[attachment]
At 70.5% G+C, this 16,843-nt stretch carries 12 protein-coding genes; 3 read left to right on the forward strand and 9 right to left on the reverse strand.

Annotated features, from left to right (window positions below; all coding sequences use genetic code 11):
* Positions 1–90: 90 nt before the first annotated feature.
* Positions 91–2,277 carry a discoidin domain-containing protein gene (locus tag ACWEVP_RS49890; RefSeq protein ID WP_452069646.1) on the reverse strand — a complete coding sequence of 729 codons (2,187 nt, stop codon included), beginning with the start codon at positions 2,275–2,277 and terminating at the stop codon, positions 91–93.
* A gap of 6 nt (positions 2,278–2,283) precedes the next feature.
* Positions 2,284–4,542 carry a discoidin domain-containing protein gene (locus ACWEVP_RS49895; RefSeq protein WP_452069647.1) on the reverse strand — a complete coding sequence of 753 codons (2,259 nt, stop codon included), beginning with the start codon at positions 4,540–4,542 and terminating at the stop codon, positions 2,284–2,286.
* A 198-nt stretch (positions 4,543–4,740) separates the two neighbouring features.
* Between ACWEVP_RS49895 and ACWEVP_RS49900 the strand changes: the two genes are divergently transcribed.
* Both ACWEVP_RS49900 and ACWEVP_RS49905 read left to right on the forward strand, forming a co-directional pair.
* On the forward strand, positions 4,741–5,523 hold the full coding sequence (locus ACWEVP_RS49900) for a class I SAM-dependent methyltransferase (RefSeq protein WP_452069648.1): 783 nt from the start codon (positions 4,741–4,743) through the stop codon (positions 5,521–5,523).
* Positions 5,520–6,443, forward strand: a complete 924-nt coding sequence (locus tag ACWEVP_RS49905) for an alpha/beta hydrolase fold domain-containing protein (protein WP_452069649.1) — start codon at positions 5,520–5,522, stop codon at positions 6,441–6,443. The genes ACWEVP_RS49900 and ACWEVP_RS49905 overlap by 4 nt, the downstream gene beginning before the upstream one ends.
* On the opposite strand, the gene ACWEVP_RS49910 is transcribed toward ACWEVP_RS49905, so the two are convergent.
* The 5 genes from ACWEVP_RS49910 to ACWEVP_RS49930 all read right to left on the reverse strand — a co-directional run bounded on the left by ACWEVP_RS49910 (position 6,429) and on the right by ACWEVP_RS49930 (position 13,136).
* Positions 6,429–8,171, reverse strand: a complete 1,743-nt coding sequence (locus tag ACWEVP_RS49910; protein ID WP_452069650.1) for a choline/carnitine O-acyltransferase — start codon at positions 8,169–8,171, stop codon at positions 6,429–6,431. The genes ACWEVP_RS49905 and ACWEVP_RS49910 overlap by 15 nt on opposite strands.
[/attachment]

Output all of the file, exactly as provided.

At 70.5% G+C, this 16,843-nt stretch carries 12 protein-coding genes; 3 read left to right on the forward strand and 9 right to left on the reverse strand.

Annotated features, from left to right (window positions below; all coding sequences use genetic code 11):
* Positions 1–90: 90 nt before the first annotated feature.
* Positions 91–2,277 carry a discoidin domain-containing protein gene (locus tag ACWEVP_RS49890; RefSeq protein ID WP_452069646.1) on the reverse strand — a complete coding sequence of 729 codons (2,187 nt, stop codon included), beginning with the start codon at positions 2,275–2,277 and terminating at the stop codon, positions 91–93.
* A gap of 6 nt (positions 2,278–2,283) precedes the next feature.
* Positions 2,284–4,542 carry a discoidin domain-containing protein gene (locus ACWEVP_RS49895; RefSeq protein WP_452069647.1) on the reverse strand — a complete coding sequence of 753 codons (2,259 nt, stop codon included), beginning with the start codon at positions 4,540–4,542 and terminating at the stop codon, positions 2,284–2,286.
* A 198-nt stretch (positions 4,543–4,740) separates the two neighbouring features.
* Between ACWEVP_RS49895 and ACWEVP_RS49900 the strand changes: the two genes are divergently transcribed.
* Both ACWEVP_RS49900 and ACWEVP_RS49905 read left to right on the forward strand, forming a co-directional pair.
* On the forward strand, positions 4,741–5,523 hold the full coding sequence (locus ACWEVP_RS49900) for a class I SAM-dependent methyltransferase (RefSeq protein WP_452069648.1): 783 nt from the start codon (positions 4,741–4,743) through the stop codon (positions 5,521–5,523).
* Positions 5,520–6,443, forward strand: a complete 924-nt coding sequence (locus tag ACWEVP_RS49905) for an alpha/beta hydrolase fold domain-containing protein (protein WP_452069649.1) — start codon at positions 5,520–5,522, stop codon at positions 6,441–6,443. The genes ACWEVP_RS49900 and ACWEVP_RS49905 overlap by 4 nt, the downstream gene beginning before the upstream one ends.
* On the opposite strand, the gene ACWEVP_RS49910 is transcribed toward ACWEVP_RS49905, so the two are convergent.
* The 5 genes from ACWEVP_RS49910 to ACWEVP_RS49930 all read right to left on the reverse strand — a co-directional run bounded on the left by ACWEVP_RS49910 (position 6,429) and on the right by ACWEVP_RS49930 (position 13,136).
* Positions 6,429–8,171, reverse strand: a complete 1,743-nt coding sequence (locus tag ACWEVP_RS49910; protein ID WP_452069650.1) for a choline/carnitine O-acyltransferase — start codon at positions 8,169–8,171, stop codon at positions 6,429–6,431. The genes ACWEVP_RS49905 and ACWEVP_RS49910 overlap by 15 nt on opposite strands.